National Treasure #35: Burgess Shale

The Burgess Shale is a world renowned fossil site due in large part to . . .
the exquisite soft body preservation of the organisms.

Website of the Burgess Shale Geoscience Foundation

Umm, this is a bit icky, isn’t it?  Or even kinky?  “Exquisite soft body” preservation, indeed.

Well, it’s not icky, because it’s rock.

And it’s not kinky because it isn’t.  Folks who care about fossils are allowed to wax a tad rhapsodical about world-renowned fossil beds that are in Canada.  Even though there was no Canada when these now-fossilized creatures lived, about 505 million years ago.

If you want to see it, you can’t just wander in and take a look. Access to this UNESCO World Heritage Site is restricted and you need to go with a guide.

Parks Canada, though, does provide online views, which is not only kinda cool but also likely the way of the future for sensitive areas.

The Royal Ontario Museum also provides some good online resources, including a one-minute sea odyssey, a fossil gallery, and a summary of the history of its discovery. Who knew that it was linked to the construction of the Canadian Pacific Railway?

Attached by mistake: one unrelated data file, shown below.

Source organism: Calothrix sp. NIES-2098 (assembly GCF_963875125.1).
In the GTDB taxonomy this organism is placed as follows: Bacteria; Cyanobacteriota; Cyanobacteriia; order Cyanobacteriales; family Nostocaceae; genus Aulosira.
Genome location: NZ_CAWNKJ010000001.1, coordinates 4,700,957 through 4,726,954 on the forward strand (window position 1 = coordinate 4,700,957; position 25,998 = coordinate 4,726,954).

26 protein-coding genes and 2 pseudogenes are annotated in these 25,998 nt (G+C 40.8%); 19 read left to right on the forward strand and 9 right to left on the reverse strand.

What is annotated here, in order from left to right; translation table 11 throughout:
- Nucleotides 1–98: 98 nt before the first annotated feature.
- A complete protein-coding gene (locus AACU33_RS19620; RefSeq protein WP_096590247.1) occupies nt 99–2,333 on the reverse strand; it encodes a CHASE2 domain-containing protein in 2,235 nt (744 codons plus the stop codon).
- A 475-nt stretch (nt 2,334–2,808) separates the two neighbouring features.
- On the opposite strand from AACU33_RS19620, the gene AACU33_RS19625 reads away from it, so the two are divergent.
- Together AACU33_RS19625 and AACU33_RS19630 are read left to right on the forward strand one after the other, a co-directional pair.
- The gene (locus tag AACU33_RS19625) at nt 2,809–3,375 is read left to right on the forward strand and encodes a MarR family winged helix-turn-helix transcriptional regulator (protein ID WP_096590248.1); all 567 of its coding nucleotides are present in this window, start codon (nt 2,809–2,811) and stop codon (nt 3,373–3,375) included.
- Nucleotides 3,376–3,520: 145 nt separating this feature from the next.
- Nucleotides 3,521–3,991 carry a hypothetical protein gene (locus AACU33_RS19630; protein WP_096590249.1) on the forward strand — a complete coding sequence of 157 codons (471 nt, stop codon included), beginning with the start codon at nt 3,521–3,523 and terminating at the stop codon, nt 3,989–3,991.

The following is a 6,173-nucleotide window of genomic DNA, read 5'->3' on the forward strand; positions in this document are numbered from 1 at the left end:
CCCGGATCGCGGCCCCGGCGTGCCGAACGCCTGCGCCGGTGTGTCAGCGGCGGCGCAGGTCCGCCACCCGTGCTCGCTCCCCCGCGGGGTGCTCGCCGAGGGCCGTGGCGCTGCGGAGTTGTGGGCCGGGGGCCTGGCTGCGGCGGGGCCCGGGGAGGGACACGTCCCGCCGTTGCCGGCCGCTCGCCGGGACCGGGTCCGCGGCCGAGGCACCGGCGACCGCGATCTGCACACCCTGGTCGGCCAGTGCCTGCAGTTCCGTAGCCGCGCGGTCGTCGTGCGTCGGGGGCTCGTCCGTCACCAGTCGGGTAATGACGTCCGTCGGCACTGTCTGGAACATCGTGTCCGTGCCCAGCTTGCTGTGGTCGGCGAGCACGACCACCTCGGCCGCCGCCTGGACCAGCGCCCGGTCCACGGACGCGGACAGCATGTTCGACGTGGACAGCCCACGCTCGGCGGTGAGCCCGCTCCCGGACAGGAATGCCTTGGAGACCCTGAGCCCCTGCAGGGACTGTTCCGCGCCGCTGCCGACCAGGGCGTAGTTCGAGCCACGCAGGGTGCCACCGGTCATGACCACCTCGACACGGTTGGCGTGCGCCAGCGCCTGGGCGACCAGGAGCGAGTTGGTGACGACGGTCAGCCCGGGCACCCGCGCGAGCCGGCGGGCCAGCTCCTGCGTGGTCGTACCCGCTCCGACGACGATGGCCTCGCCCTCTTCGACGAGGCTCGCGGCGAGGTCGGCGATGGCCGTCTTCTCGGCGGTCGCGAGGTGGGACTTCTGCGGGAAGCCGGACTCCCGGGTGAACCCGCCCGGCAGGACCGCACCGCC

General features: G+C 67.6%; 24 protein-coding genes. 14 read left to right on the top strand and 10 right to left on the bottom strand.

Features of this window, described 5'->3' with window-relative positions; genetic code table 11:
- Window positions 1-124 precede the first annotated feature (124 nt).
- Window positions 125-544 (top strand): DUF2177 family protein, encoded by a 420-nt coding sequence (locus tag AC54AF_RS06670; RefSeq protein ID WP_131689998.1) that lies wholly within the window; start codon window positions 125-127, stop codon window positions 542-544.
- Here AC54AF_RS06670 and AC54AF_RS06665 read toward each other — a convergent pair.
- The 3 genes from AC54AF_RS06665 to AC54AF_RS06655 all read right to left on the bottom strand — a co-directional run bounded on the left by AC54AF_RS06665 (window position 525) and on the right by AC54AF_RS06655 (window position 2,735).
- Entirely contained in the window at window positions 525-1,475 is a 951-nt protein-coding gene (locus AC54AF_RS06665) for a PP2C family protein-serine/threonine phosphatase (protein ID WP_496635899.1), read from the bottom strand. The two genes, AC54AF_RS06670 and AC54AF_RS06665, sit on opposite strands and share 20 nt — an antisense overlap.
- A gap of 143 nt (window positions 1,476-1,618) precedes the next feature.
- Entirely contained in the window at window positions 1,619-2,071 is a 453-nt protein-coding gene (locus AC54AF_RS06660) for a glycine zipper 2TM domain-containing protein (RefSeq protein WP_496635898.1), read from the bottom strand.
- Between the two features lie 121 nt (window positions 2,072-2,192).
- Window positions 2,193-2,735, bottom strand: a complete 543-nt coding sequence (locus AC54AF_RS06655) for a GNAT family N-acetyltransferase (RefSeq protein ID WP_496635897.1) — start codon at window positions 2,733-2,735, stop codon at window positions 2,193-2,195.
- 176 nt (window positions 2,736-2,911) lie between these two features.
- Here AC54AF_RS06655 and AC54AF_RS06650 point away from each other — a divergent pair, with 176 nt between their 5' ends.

Want to know more? Check out the Stephen Jay Gould book on the Burgess Shale.

And if you run into any American paleontologists, don’t hesitate to set them straight.

“The Burgess Shale contains the best record we have
of Cambrian animal fossils.”
University of Berkeley website

Dudes. Not sure who “we” is in this context.
The Burgess Shale is ours, all ours.  Wanna see it?  Book a guide, buddy.


This is one of a series on Canadian national treasures – my sesquicentennial project. They reflect people (living and dead), places and things that I think are worth celebrating about our country, and are done in no order of precedence.

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2 Comments

    1. Isabel Gibson

      Ralph – How are you seeing this a day early? Do you have an internet-wide alert on paleontological postings? But yes, add it to your list, right after the Shetlands.

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